Since first joining the University of Chicago faculty in 1975, Oxtoby has been associated with the institution off and on for nearly three decades, with brief interludes to serve as a visiting professor at such places as the University of Paris; the University of Bristol in Great Britain; and the University of Sydney in Australia. Prior to assuming his current position as dean, he also served the University of Chicago for three years as director of its James Franck Institute.

As a research chemist, he is author or co-author of more than 165 scientific articles on such subjects as light scattering, chemical reaction dynamics, phase transitions and liquids. He has been invited as a guest lecturer at conferences and institutions around the globe. He also co-authored two nationally popular textbooks in chemistry, “Principles of Modern Chemistry,” (with H. Pat Gillis) now in its fifth edition and in use at institutions across the country; and “Chemistry: Science of Change,” (with Wade Freeman and Toby Block) which is now in its fourth edition and has been translated into Italian and Korean. He has received fellowships from the Guggenheim, von Humboldt, Dreyfus, Sloan, Danforth and National Science foundations.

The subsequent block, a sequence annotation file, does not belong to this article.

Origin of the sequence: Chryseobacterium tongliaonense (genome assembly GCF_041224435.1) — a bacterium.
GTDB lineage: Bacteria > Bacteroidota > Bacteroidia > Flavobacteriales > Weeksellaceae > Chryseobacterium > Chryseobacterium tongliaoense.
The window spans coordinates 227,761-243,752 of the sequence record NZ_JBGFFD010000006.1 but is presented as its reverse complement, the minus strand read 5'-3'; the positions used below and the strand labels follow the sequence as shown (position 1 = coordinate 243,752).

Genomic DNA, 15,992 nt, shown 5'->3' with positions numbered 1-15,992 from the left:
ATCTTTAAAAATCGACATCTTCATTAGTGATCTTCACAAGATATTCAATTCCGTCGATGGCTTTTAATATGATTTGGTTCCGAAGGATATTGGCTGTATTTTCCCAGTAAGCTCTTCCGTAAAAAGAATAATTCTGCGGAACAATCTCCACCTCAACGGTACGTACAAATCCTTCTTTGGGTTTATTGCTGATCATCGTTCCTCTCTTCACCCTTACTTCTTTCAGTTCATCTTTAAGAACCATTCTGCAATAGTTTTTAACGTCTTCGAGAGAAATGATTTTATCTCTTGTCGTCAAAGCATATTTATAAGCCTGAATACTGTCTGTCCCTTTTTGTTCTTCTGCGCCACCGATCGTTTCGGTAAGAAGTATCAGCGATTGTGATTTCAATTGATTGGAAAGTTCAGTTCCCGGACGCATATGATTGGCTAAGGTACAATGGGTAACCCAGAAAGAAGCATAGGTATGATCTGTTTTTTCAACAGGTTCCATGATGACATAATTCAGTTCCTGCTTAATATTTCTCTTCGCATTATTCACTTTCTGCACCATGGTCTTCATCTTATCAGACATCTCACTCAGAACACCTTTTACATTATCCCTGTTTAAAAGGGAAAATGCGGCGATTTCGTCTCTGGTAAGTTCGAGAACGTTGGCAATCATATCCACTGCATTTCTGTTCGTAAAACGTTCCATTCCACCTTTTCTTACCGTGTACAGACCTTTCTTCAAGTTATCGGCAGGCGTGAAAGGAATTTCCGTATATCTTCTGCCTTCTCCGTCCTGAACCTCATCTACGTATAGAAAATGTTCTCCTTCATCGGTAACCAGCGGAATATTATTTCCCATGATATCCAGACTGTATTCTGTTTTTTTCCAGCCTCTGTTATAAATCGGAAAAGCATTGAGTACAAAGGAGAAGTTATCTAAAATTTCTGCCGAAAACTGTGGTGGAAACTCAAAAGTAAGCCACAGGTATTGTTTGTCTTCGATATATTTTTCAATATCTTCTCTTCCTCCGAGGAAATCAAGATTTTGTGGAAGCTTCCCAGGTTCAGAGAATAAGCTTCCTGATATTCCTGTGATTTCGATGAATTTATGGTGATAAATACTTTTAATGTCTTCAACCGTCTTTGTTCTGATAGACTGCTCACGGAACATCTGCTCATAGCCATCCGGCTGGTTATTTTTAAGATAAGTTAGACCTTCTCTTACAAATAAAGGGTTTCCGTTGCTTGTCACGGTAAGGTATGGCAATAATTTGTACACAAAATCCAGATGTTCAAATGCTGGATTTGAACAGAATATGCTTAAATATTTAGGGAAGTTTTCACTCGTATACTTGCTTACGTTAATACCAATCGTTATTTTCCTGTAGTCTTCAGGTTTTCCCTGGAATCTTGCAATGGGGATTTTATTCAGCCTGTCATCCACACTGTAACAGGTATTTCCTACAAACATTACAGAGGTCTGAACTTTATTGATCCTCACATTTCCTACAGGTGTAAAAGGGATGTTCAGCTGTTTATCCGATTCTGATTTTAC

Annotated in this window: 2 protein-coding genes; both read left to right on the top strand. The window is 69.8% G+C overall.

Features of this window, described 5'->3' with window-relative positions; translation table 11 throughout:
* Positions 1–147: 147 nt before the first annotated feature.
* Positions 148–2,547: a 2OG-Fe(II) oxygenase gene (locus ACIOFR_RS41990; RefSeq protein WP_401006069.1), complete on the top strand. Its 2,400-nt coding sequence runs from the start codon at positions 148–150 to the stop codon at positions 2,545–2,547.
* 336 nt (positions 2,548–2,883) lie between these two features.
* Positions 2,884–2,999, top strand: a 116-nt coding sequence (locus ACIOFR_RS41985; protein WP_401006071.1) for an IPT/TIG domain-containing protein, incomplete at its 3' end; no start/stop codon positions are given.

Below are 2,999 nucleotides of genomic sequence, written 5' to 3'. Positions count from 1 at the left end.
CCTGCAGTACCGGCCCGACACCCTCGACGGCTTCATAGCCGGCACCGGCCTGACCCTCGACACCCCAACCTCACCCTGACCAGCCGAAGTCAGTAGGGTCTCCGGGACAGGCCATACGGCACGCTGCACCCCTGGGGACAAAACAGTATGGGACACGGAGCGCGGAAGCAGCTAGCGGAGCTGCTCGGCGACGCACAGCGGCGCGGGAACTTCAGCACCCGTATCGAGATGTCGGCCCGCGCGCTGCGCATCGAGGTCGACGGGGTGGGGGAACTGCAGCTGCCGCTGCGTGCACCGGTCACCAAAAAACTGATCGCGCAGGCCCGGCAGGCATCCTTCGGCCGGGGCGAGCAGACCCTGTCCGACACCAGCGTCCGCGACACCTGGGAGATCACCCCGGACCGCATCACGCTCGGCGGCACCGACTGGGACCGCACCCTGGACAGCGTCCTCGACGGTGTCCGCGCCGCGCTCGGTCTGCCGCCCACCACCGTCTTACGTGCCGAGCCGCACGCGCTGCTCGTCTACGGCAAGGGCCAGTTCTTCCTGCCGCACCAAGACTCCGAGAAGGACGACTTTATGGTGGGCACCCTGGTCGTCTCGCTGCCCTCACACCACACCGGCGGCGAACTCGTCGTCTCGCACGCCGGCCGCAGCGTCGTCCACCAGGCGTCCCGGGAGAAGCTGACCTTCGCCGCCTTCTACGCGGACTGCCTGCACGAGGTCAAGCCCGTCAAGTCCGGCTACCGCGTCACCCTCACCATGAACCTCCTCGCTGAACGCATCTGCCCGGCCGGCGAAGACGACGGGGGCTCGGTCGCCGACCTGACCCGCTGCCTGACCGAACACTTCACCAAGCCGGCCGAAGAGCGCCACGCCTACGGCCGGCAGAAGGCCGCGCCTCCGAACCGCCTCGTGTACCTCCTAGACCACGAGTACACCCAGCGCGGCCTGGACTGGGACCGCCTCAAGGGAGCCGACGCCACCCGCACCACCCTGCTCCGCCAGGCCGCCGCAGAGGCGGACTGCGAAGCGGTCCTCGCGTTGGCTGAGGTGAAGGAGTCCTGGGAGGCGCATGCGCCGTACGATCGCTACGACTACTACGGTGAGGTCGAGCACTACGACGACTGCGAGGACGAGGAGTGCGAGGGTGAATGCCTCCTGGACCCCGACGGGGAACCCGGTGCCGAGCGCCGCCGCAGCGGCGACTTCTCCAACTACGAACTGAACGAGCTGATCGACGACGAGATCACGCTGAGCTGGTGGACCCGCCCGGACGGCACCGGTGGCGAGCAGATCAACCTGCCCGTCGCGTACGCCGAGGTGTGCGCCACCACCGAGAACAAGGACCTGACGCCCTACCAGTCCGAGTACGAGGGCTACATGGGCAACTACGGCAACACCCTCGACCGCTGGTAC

He is a fellow of the American Physical Society and a member of the American Chemical Society, the Materials Research Society, the Royal Society of Chemistry (Great Britain) and the American Association for the Advancement of Science.

Oxtoby is a long-time member of the Board of Trustees of Bryn Mawr College in his childhood hometown of Bryn Mawr, Penn., currently serving as vice chair. He is also a member of the boards of trustees of the Toyota Technological Institute of Chicago and the Chicago Teachers Academy of Mathematics and Science, as well as the Astrophysical Research Consortium Board and the Board of Governors of the Consortium for Advanced Radiation Sources.